Potential Juul ban will boost other vaping brands, retailers and customers say

By: - July 8, 2022 3:08 pm

Juul Labs markets electric cigarettes as an alternative to smoking but federal regulators say they are appealing to minors. (Photo by Kate Kealey/ Iowa Capital Dispatch)

Even in the slow summer months in a college town, Aj’s Liquor in Ames sells roughly 160 Juul pods a week to customers between the ages of 21 to 24. 

But convenience store shelves could be stripped of Juul products, depending on a decision by the U.S. Food and Drug Administration about the products’ safety.

Will Montgomery, sales representative for Aj’s Liquor, said customers are already transitioning to alternative brands for nicotine products as the FDA considers a marketing denial order against Juul. Even if the ban is successful, Montgomery said he doesn’t expect electronic nicotine delivery systems to decrease in sales.

“People are still going to need nicotine,” Montgomery said. 

Federal action against Juul

The FDA issued a temporary stay on its proposed distribution ban for Juul Labs to allow for additional review. The stay does not mean the administration is rescinding the order. 

On June 23, the FDA announced a marketing denial order against Juul, deeming the company presented insufficient information to determine potential health risks.

The following day, the U.S. Court of Appeals for the D.C. Circuit issued a temporary administrative stay on the marketing denial order. Juul Labs would have been required to stop selling and distributing Juul pods. Any businesses selling Juul products would have been forced to remove the products from their shelves or face enforcement action. 

After the order, Juul Labs released a statement disagreeing with FDA’s finding and stating Juul products “meet the statutory standard of being appropriate for the protection of the public health.” Juul Labs Chief Regulatory Officer Joe Murillo said the company will explore appealing the decision and engaging with regulators.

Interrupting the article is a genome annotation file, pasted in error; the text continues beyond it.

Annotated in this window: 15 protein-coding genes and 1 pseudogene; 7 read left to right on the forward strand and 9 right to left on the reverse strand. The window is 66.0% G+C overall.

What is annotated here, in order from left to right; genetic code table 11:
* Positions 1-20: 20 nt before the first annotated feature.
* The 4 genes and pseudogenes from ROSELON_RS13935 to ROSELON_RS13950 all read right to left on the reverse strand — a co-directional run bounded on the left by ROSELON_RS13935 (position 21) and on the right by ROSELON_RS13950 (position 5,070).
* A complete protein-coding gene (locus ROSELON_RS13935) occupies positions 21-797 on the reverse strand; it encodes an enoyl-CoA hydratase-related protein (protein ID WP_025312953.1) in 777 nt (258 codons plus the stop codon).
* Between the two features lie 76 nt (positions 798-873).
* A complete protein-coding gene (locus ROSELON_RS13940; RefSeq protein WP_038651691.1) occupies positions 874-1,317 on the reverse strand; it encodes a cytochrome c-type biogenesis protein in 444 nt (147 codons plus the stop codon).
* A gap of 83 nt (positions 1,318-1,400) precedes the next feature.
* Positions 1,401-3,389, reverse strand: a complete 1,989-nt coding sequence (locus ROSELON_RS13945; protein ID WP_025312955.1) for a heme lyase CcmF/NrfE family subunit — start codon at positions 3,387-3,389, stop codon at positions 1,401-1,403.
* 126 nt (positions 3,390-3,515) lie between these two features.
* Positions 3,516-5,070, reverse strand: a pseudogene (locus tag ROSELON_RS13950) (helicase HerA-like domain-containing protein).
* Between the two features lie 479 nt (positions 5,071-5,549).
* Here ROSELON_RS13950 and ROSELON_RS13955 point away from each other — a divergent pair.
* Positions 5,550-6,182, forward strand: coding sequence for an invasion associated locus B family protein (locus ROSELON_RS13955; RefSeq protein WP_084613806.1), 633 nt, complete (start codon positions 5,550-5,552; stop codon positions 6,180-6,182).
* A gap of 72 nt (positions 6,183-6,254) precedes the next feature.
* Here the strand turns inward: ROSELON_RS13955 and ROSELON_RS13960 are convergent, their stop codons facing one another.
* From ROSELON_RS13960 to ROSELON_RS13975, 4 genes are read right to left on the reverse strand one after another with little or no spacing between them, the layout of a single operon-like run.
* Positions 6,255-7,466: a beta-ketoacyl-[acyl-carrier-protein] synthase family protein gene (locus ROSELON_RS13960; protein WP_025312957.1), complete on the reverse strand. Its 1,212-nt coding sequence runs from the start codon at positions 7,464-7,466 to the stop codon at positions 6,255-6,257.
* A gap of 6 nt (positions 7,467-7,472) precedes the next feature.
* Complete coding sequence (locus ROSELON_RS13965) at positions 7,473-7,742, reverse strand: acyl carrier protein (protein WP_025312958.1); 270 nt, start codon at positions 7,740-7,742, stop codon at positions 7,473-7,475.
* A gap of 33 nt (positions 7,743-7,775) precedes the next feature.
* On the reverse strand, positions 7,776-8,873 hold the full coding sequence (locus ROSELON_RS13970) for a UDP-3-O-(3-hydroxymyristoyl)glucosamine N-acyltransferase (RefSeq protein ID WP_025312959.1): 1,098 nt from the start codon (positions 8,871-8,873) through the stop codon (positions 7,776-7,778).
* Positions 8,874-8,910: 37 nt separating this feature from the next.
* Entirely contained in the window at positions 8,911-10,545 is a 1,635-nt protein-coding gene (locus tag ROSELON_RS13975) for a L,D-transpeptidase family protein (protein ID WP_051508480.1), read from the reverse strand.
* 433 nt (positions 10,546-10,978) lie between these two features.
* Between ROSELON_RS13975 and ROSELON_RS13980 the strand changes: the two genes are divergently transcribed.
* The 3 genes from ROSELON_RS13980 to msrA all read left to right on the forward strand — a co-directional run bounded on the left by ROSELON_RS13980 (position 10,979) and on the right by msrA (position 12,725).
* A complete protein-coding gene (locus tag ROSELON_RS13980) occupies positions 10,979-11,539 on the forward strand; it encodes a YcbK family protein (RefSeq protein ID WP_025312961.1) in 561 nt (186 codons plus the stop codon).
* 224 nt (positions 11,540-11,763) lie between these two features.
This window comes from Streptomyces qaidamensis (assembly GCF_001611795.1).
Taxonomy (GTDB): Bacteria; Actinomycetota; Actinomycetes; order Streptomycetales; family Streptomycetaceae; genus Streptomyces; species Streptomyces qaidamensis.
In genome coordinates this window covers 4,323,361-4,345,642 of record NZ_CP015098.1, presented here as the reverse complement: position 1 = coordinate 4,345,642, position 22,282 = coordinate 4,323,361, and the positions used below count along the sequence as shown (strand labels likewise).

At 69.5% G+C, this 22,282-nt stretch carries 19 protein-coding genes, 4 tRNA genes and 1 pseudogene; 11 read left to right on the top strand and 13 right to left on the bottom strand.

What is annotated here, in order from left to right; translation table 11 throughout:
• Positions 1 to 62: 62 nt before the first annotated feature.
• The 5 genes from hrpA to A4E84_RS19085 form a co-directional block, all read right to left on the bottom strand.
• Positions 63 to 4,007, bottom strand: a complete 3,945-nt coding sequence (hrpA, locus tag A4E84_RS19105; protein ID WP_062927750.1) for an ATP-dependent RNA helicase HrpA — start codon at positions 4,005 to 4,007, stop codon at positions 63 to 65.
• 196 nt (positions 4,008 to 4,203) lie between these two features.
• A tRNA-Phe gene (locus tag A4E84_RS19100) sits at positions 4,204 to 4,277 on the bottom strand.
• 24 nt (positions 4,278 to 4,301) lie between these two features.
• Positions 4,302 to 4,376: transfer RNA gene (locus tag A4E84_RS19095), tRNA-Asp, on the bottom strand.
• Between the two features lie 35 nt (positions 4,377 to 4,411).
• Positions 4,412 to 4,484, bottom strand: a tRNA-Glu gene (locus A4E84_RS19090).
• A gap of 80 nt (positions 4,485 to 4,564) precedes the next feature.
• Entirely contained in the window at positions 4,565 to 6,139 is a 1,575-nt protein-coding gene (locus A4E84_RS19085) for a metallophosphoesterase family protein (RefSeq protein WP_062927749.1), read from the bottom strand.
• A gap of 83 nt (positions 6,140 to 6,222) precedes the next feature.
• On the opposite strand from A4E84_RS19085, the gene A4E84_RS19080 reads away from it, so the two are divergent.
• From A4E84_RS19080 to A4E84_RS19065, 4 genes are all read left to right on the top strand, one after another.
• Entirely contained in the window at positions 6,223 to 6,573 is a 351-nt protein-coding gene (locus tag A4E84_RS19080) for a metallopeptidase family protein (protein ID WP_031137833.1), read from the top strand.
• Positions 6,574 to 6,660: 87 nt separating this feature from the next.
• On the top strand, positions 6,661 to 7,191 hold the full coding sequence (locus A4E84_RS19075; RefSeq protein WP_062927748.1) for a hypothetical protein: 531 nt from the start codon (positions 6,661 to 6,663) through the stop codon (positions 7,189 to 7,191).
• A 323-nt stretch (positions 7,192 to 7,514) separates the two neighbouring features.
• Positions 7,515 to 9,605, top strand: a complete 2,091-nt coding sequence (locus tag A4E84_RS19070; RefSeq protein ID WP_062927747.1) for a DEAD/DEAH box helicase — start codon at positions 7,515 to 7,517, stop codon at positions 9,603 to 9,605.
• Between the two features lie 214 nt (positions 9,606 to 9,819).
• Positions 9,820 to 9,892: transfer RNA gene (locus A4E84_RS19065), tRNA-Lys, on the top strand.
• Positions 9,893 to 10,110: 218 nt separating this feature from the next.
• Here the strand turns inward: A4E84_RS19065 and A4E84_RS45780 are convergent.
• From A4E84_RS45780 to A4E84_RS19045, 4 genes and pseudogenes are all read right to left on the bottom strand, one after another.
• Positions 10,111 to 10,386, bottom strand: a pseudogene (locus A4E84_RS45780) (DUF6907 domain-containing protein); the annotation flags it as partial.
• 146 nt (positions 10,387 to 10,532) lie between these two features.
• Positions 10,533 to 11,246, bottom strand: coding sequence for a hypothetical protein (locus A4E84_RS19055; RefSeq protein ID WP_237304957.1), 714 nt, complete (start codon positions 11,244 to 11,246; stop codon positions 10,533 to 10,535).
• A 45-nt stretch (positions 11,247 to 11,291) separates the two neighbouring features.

“We remain committed to doing all in our power to continue serving the millions of American adult smokers who have successfully used our products to transition away from combustible cigarettes, which remain available on market shelves nationwide,” Murillo said.

Taylor Boland, director of communications for Kum & Go, said all Kum & Go stores ceased sales of all Juul products on June 23 but resumed sales following the federal court’s block.

“Kum & Go remains committed to selling age-restricted products responsibly and complying with local, state and federal laws, orders, and mandates,” Boland said in an email response to Iowa Capital Dispatch.

Who is using nicotine products

The marketing denial order does not extend to individual possession or use. The FDA does not intend to enforce a ban against individual use. While Juul markets its product as a resource to help smokers quit cigarettes, the FDA has limited sales of fruit and mint flavored cartridges for targeting minors